This article on the Royal Horse Guards (The Blues) during the First World War will provide you with an overview of the Royal Horse Guards (The Blues) during the First World War. In addition, it will enable you to research both officers and other ranks who served with the Regiment during the war.
I offer a First World War Soldier Research Service.
Royal Horse Guards (The Blues) in the First World War
The Royal Horse Guards was stationed at Windsor when Britain declared war on Germany on 4 August 1914. The cavalry initially sent one squadron abroad along with a squadron from the 1st and 2nd Life Guards as part of the Household Cavalry Composite Regiment which landed at Havre, France on 16 August. The rest of the Royal Horse Guards landed at Zeebrugge and Ostend, Belgium on 8 October 1914 as part of the 7th Cavalry Brigade, 3rd Cavalry Division. The Regiment was transferred to the 8th Cavalry Brigade, 3rd Cavalry Division on 21 November 1914. The Regiment served with this Brigade and Division until 7 November 1917 when it was transferred back to the 7th Cavalry Brigade, 3rd Cavalry Division.
In March 1918, the Royal Horse Guards was converted into the No.3 (Royal Horse Guards) Battalion, Guards Machine Gun Regiment. The Royal Horse Guards only served on the Western Front for the duration of the war and if you would like to find out more information about the Regiment I’d recommend downloading the war diaries which I have discussed below.The headstone of Trooper Alexander Grant, Royal Horse Guards who is buried in Brompton Cemetery, London. As most soldiers who served in the Royal Horse Guards have surviving service records they tend to be easy to research and Alexander is no exception. Alexander joined the Regiment in November 1902 and was a reservist when war broke out. He was just over six foot, a great height for a working class man of this period and the Household Cavalry recruited the tallest men it could find. Alexander rejoined the Regiment in August 1914 and served in Britain until May 1918 when he was sent to France. In France, Alexander caught influenza and was invalided back to Britain where he died with his wife by his side at 3rd London General Hospital on 10 December 1918.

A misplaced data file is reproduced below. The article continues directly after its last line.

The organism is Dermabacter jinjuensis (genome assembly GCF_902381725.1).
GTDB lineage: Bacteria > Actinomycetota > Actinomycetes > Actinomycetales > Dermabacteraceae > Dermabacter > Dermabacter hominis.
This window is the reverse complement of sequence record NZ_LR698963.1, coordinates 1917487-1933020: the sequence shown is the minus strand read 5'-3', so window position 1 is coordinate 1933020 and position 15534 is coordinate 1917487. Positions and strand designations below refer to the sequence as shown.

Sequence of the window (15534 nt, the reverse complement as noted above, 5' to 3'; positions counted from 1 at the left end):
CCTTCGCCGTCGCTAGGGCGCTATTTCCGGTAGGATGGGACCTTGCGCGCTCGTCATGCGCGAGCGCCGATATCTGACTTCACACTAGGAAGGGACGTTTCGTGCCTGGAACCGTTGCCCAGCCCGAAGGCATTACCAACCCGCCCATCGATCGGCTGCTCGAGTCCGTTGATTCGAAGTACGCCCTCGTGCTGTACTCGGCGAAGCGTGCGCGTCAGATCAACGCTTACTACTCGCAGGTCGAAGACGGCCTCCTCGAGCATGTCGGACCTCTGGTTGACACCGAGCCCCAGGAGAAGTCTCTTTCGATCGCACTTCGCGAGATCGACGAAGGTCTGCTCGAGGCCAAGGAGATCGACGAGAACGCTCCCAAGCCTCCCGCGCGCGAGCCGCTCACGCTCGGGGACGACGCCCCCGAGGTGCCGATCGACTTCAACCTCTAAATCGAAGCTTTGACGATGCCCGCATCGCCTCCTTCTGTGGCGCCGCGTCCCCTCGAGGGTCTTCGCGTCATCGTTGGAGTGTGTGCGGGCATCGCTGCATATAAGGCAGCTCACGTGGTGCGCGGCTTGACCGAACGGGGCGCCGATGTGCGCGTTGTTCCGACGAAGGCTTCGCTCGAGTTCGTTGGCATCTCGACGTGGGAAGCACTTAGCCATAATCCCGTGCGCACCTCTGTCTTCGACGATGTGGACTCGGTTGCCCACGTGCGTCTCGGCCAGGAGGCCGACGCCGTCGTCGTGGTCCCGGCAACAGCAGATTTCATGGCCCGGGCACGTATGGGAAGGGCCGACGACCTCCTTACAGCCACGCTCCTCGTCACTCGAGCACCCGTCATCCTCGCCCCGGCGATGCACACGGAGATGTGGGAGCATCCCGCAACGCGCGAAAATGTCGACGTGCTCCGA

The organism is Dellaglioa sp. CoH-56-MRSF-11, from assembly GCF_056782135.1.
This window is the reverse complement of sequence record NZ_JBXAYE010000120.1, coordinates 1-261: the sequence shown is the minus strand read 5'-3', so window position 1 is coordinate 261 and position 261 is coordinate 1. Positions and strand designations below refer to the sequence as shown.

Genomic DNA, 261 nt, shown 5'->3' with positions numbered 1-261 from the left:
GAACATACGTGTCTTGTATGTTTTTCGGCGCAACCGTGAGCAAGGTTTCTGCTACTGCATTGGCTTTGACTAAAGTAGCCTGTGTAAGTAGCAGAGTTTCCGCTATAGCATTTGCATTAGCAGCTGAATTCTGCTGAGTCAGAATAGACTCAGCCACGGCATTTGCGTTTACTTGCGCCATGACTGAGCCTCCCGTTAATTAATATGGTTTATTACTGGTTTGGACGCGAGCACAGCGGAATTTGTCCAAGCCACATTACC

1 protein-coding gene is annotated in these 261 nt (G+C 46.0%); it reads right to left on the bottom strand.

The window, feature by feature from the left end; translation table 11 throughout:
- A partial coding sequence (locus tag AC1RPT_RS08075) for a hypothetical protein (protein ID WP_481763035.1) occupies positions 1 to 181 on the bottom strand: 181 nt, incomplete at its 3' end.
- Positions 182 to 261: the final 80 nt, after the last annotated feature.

Researching a Soldier who Served in the Royal Horse Guards during WW1
A service record is going to be the key document to find. The service records for the Royal Horse Guards weren’t stored in the War Office warehouse which caught fire during the Blitz and most have survived. You can also look through my generic Guides to Researching First World War Soldiers. The pages on medal records, abbreviations and acronyms and using newspaper reports are especially useful. I’d also recommend downloading the relevant war diaries which I have discussed below.
Officers: There are over sixty service records for officers who served with the Royal Horse Guards at the National Archives and I offer a copying service for these records. Other service records may be held at the Household Cavalry Museum Archive and you will have to apply for a copy. The war diaries of the Regiment (see below) should be downloaded as officers are mentioned throughout and a newspaper search is always worthwhile. Officers are recorded in The Story of the Household Cavalry: Volume 3 (see below) but this book hasn’t been reprinted and is difficult to find.